Back pain and rugby

Why is low back pain so common in rugby?

Not only is low back pain particularly common in rugby, but it has a high rate of recurrence. The question then needs to be asked; why?

When you stop to consider the kilometres a player runs, tackles and clean outs made, being tackled, pilfering/jackaling, and number of scrums packed in a game you can be lead to think well why not? But this should not be the case, low back pain should not be considered normal in rugby.

What increases your risk of low back pain in rugby?
Firstly, let’s stop to think about the common features and body requirements in good tackle technique, clean out, pilfer/jackaling, and scrum shape. Now, I’m not going to pretend to be a rugby coach but this is what I do know;

  • Tackle technique: low wrap. Get low. Drive with your legs.
  • Clean out: get low. Drive with your legs
  • Pilfer/Jackal: stay on your feet, get low, bend over (and get that ball!)
  • Scrum shape: maintain your bind. Get low (sink hips and knees). Knees under hips. Drive with your legs.

A common theme here is – GET LOW.
Let’s now think about what flexibility is required to actually achieve such positions:

  1. Adequate hip flexion range (bringing your knee toward your chest) 
  2. Adequate hamstring length

If you do not have these things, then achieving ‘good shape’ or ‘good technique’ is impossible and the result is putting excessive pressure on your lower back.

What can I do about it?
The good news is in the majority of cases hip flexion range of movement, and hamstring flexibility are CHANGEABLE.

Hip flexion range can be limited by either hip joint stiffness, tight gluteals, or both. It is important to determine which of these are limiting your hip flexibility so you can target them more specifically (your physio can help with this).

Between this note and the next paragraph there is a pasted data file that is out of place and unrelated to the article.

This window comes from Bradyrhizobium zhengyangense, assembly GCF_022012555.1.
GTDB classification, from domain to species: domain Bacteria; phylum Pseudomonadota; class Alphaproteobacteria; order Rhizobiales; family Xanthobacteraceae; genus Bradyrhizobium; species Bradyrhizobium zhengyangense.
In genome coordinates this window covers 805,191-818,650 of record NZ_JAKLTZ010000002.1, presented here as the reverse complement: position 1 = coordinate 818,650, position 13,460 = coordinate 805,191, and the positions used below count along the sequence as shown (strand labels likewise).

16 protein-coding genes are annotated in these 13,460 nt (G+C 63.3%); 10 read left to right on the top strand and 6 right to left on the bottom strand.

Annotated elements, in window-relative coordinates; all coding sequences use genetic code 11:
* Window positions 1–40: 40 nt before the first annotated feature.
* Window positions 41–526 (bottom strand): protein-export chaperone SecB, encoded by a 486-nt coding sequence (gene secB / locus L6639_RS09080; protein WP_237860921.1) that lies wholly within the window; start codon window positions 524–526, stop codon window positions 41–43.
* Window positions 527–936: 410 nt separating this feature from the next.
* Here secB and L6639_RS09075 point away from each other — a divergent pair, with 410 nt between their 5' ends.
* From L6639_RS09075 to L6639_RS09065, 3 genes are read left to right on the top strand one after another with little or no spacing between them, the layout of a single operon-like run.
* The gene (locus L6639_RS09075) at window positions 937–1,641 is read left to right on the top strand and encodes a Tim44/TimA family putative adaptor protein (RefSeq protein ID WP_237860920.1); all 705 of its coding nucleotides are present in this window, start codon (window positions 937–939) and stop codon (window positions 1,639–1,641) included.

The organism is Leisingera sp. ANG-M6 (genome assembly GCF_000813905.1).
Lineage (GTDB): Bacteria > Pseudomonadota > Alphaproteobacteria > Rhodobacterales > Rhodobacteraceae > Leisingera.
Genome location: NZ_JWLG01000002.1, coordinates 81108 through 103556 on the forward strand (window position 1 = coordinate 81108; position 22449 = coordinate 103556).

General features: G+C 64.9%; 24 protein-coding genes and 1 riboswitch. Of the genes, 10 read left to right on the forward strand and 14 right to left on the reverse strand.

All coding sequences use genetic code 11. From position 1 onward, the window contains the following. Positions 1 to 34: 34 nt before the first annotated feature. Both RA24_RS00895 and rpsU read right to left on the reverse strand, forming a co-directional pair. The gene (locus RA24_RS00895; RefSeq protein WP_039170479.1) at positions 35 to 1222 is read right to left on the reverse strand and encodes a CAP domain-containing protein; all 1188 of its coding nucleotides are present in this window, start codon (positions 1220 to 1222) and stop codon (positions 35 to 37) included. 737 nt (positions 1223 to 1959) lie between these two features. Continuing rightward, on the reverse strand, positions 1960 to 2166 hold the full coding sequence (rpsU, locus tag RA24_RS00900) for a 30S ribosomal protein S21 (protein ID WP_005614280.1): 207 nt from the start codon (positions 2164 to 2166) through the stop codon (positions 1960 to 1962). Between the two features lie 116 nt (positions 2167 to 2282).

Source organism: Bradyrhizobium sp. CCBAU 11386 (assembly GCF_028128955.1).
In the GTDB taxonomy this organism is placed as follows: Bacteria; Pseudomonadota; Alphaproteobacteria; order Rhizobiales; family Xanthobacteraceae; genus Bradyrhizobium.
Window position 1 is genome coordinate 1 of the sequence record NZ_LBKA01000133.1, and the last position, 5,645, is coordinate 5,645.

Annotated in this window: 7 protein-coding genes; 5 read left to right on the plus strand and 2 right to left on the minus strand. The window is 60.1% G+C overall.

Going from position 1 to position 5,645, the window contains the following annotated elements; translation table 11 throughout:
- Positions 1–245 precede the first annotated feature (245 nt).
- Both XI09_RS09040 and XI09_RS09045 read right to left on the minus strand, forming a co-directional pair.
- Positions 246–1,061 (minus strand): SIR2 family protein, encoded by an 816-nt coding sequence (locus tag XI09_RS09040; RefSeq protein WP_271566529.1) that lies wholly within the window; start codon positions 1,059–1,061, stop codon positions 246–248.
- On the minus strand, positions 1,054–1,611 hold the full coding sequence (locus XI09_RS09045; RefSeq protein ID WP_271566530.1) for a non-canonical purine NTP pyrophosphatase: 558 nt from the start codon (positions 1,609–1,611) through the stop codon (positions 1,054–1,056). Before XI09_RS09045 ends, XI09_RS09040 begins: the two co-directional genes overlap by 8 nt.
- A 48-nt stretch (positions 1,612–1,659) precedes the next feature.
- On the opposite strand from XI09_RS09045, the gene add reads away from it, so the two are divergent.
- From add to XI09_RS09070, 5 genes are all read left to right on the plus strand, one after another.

Self-mobilisation using a band can help improve hip joint mobility (3 x 1min each side).



Figure 4 stretch  (30s each side)



Piriformis stretch (30s each side)


Hamstring length can be limited by either muscular tightness, neural tension, or both. When stretching the hamstring muscle you should feel it in the muscle belly, not behind your knee. If you are feeling it behind your knee then that is the sciatic nerve you are feeling (which doesn’t like to be stretched this way). Change your hamstring stretch to have a slight knee bend so that you feel the stretch in your muscle instead.

Sciatic nerve sliders (also known as slump sliders) help with the neural flexibility side of things. Nerves hate being stretched from both ends at the same time, so ensure you perform these exactly as shown in the photos: leg up, head up; leg down head down.



Slump Sliders (3x15 each side)


One last thing to consider…
As your flexibility improves it is then important that you strengthen your muscles in this new range. If you do not perform strengthening exercises that work your muscles through your new range then you can put yourself at risk of other injuries. 
At Ascend we love being part of your team. Don’t just rest and let your pain settle down, get to the core of the problem and then raise the bar higher and set some goals this year.  Call 9387 2699 to work with our physios to achieve your peak performance.